How to Handle Relationship and Friendship Stress

Typically, our work consumes around 40 hours of our week.  That leaves the remaining 16 per day and 48 on the weekend for those in our lives.  If we have a family, they usually get the majority of those hours but often, our relationships outside of family get a share of those too.  Since for many of us, work stress drains us, we look to recharge with relationships outside of work.  These involve both family AND friends.  Since we’ve already looked at family stress as a topic, let’s turn our attention to those other relationships, typically our friendships.

In a perfect world, our friends fill in the gap between work in family in a perfect harmony.  We don’t live in a perfect world though!  If you find your friendships are becoming more of a burden than a benefit, YOU might be the cause!  Here are some suggestions I have on becoming a better friend.

  1. Ask Yourself What You Want out of the Friendship.  Misguided expectation can be a friendship killer.  Do you want your friends to replace a dysfunctional family relationship you have?  Make up for some unfulfilled need you have?  Be that support system you rely on to get through life?  If so, then you’re asking an awful lot.  Certainly having friends to “do” life with is nice, but don’t expect them to play a role they were never intended to play.
  2. Ask Yourself What You Bring to the Friendship.  50/50 is about is fair as you can get in terms of contribution to a friendship.  If you’re not putting at least that much (in terms of time, energy, resources, patience, etc.) then you’re the reason the friendship is stressful.  Do your part.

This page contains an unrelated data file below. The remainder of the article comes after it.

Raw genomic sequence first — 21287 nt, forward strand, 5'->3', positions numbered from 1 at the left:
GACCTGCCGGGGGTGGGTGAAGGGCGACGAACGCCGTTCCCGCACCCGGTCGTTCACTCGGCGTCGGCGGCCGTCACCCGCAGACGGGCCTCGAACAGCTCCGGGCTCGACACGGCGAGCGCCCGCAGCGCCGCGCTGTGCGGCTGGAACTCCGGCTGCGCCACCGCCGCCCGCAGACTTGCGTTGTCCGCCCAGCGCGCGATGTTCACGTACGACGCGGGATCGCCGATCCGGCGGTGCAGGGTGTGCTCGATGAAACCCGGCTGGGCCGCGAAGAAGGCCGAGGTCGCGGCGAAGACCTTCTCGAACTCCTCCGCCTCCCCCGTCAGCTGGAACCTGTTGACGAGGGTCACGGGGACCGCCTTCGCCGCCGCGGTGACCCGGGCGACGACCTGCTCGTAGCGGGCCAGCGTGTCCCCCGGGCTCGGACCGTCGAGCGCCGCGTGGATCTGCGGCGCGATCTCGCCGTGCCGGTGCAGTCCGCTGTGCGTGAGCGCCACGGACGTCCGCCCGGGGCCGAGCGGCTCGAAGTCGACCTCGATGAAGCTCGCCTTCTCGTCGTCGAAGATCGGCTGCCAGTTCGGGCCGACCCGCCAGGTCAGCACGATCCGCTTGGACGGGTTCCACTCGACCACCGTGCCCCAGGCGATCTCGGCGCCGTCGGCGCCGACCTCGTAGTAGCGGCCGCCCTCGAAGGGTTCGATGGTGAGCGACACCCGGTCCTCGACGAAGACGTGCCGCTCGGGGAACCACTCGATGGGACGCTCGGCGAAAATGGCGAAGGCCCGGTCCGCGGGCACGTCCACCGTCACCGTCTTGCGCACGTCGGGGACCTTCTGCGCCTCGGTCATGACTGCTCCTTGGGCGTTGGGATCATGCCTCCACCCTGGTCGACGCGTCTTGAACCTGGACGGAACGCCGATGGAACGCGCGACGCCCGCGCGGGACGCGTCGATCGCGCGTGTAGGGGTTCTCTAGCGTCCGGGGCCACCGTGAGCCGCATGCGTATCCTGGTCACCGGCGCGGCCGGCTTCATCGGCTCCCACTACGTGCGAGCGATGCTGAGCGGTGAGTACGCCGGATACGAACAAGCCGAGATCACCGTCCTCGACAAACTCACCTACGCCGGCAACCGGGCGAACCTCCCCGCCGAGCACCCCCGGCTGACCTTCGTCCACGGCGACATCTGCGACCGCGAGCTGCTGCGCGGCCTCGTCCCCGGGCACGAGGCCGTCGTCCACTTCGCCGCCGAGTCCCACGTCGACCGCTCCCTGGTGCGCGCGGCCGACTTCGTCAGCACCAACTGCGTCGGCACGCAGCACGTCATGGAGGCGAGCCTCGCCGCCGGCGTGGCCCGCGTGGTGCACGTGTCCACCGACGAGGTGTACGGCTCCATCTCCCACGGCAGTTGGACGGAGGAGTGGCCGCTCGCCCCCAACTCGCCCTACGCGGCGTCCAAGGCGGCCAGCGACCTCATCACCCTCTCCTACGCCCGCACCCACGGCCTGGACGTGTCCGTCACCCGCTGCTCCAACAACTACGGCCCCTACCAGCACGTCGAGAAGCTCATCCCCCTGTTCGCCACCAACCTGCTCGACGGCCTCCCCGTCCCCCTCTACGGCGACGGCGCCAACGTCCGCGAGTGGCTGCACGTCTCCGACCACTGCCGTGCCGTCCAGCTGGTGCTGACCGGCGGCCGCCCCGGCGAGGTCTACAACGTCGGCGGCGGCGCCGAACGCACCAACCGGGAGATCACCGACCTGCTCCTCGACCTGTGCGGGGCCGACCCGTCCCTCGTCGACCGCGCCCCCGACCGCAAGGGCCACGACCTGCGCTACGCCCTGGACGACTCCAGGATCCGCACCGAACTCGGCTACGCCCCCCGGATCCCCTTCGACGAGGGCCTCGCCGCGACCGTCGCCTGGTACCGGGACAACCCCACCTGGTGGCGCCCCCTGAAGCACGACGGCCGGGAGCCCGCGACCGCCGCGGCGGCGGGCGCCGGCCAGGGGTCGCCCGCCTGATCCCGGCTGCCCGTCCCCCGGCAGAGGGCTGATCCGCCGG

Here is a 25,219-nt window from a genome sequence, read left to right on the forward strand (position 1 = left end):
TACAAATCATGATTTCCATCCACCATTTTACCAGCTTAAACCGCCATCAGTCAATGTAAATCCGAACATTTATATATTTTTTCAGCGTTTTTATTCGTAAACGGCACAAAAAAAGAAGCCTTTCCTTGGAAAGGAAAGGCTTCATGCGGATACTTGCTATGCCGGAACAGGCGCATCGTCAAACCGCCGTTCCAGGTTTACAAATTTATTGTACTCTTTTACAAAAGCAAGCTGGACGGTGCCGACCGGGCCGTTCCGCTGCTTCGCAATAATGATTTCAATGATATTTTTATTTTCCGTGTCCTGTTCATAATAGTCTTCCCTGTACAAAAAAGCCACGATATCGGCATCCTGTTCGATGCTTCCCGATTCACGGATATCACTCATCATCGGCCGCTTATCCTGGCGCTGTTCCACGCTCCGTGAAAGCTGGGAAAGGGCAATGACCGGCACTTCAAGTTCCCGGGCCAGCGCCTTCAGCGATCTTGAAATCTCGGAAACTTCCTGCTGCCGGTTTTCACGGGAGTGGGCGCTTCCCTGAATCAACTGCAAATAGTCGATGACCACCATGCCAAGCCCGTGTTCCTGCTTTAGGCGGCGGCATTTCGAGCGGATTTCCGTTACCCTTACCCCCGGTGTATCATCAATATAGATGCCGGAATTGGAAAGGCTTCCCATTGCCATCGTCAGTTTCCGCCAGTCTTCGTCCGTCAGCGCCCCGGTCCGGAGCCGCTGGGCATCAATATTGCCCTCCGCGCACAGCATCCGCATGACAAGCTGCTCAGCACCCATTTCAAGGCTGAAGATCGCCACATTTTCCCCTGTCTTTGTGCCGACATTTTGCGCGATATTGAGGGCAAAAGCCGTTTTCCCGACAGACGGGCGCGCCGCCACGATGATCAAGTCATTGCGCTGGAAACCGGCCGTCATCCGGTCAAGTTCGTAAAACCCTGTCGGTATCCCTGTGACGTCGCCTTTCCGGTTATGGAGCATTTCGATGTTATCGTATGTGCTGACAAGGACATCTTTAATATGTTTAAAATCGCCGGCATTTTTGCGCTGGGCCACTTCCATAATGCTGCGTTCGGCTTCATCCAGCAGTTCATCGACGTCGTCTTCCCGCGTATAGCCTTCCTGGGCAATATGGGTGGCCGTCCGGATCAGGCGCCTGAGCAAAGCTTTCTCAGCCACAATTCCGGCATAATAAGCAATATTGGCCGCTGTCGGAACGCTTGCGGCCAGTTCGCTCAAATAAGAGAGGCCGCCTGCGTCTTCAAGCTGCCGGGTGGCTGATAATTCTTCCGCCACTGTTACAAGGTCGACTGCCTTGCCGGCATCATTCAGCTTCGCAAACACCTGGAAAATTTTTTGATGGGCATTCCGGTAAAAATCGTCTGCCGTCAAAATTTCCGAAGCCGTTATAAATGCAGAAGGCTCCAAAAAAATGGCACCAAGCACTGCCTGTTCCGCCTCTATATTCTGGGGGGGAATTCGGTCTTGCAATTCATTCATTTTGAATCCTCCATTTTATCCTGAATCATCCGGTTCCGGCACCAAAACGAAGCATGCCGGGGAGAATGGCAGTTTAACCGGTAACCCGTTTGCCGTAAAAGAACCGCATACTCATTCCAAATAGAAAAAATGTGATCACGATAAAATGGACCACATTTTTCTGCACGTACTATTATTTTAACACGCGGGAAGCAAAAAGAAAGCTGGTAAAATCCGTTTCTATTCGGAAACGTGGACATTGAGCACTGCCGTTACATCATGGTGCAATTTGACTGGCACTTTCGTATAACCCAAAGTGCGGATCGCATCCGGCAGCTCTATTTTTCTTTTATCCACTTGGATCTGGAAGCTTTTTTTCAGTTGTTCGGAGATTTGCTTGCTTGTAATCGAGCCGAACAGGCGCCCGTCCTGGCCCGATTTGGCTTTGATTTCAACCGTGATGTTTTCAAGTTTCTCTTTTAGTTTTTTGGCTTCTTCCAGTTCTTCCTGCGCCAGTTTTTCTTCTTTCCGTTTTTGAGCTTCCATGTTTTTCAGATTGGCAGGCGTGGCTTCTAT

3. Ask Yourself WHY you’re bringing less than 50% to the relationship.  Has the friendship run its course?  Are you hanging on to the friendship out of obligation or to some other expectation?  I remember years ago at a high school reunion (before Facebook made those all but obsolete), many of us reconnected and promised to stay in touch.  But after the high of reliving the good old days of high school faded, so did those commitments.  Over the years, most of us simply outgrew our high school friends.  If your stressful friendship has outlived its original purpose, maybe it’s time to communicate this and move on.

Humans are wired for relationships.  We function best when we have them, both family and friendships.  If they aren’t working out, it’s best to look first to our own contribution or lack thereof.  If you want the kinds of friends who don’t interrupt you at inconvenient times, burden you with your baggage, don’t put in as much effort as you do, or take advantage of you, then be sure you’re not doing the same to them.   We can’t control what other do, but we sure as heck can control what we do.  Don’t be the stress that’s causing you the stress.